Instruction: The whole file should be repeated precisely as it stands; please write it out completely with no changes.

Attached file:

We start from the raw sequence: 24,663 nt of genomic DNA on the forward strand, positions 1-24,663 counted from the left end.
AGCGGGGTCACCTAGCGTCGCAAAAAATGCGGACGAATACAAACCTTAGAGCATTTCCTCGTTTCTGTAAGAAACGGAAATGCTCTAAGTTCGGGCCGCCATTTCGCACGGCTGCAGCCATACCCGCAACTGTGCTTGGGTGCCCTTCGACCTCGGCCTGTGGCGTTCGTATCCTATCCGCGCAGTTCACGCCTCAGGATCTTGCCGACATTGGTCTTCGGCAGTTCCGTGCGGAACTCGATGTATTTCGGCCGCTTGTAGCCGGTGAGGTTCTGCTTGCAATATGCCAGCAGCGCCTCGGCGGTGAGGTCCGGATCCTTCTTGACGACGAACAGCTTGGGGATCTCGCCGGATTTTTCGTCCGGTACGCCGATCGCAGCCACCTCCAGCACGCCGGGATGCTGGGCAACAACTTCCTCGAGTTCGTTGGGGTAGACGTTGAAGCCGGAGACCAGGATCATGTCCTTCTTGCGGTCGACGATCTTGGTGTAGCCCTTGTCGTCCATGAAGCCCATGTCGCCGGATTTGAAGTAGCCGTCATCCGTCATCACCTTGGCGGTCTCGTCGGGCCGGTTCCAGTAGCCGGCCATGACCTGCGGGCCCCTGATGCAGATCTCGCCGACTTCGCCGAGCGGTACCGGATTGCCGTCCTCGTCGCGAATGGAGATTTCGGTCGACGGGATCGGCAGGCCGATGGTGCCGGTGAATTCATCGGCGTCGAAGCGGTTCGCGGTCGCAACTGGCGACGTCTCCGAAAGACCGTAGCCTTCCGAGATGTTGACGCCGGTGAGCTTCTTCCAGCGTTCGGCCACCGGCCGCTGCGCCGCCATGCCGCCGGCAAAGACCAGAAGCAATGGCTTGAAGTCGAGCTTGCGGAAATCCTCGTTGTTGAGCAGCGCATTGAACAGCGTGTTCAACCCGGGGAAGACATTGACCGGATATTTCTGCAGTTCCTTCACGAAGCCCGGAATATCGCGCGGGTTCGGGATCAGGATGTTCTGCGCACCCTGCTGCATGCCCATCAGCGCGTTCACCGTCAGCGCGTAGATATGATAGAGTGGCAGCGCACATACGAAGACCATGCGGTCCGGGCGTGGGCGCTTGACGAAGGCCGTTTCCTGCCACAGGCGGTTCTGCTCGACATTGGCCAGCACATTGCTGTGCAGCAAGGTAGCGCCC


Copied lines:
We start from the raw sequence: 24,663 nt of genomic DNA on the forward strand, positions 1-24,663 counted from the left end.
AGCGGGGTCACCTAGCGTCGCAAAAAATGCGGACGAATACAAACCTTAGAGCATTTCCTCGTTTCTGTAAGAAACGGAAATGCTCTAAGTTCGGGCCGCCATTTCGCACGGCTGCAGCCATACCCGCAACTGTGCTTGGGTGCCCTTCGACCTCGGCCTGTGGCGTTCGTATCCTATCCGCGCAGTTCACGCCTCAGGATCTTGCCGACATTGGTCTTCGGCAGTTCCGTGCGGAACTCGATGTATTTCGGCCGCTTGTAGCCGGTGAGGTTCTGCTTGCAATATGCCAGCAGCGCCTCGGCGGTGAGGTCCGGATCCTTCTTGACGACGAACAGCTTGGGGATCTCGCCGGATTTTTCGTCCGGTACGCCGATCGCAGCCACCTCCAGCACGCCGGGATGCTGGGCAACAACTTCCTCGAGTTCGTTGGGGTAGACGTTGAAGCCGGAGACCAGGATCATGTCCTTCTTGCGGTCGACGATCTTGGTGTAGCCCTTGTCGTCCATGAAGCCCATGTCGCCGGATTTGAAGTAGCCGTCATCCGTCATCACCTTGGCGGTCTCGTCGGGCCGGTTCCAGTAGCCGGCCATGACCTGCGGGCCCCTGATGCAGATCTCGCCGACTTCGCCGAGCGGTACCGGATTGCCGTCCTCGTCGCGAATGGAGATTTCGGTCGACGGGATCGGCAGGCCGATGGTGCCGGTGAATTCATCGGCGTCGAAGCGGTTCGCGGTCGCAACTGGCGACGTCTCCGAAAGACCGTAGCCTTCCGAGATGTTGACGCCGGTGAGCTTCTTCCAGCGTTCGGCCACCGGCCGCTGCGCCGCCATGCCGCCGGCAAAGACCAGAAGCAATGGCTTGAAGTCGAGCTTGCGGAAATCCTCGTTGTTGAGCAGCGCATTGAACAGCGTGTTCAACCCGGGGAAGACATTGACCGGATATTTCTGCAGTTCCTTCACGAAGCCCGGAATATCGCGCGGGTTCGGGATCAGGATGTTCTGCGCACCCTGCTGCATGCCCATCAGCGCGTTCACCGTCAGCGCGTAGATATGATAGAGTGGCAGCGCACATACGAAGACCATGCGGTCCGGGCGTGGGCGCTTGACGAAGGCCGTTTCCTGCCACAGGCGGTTCTGCTCGACATTGGCCAGCACATTGCTGTGCAGCAAGGTAGCGCCC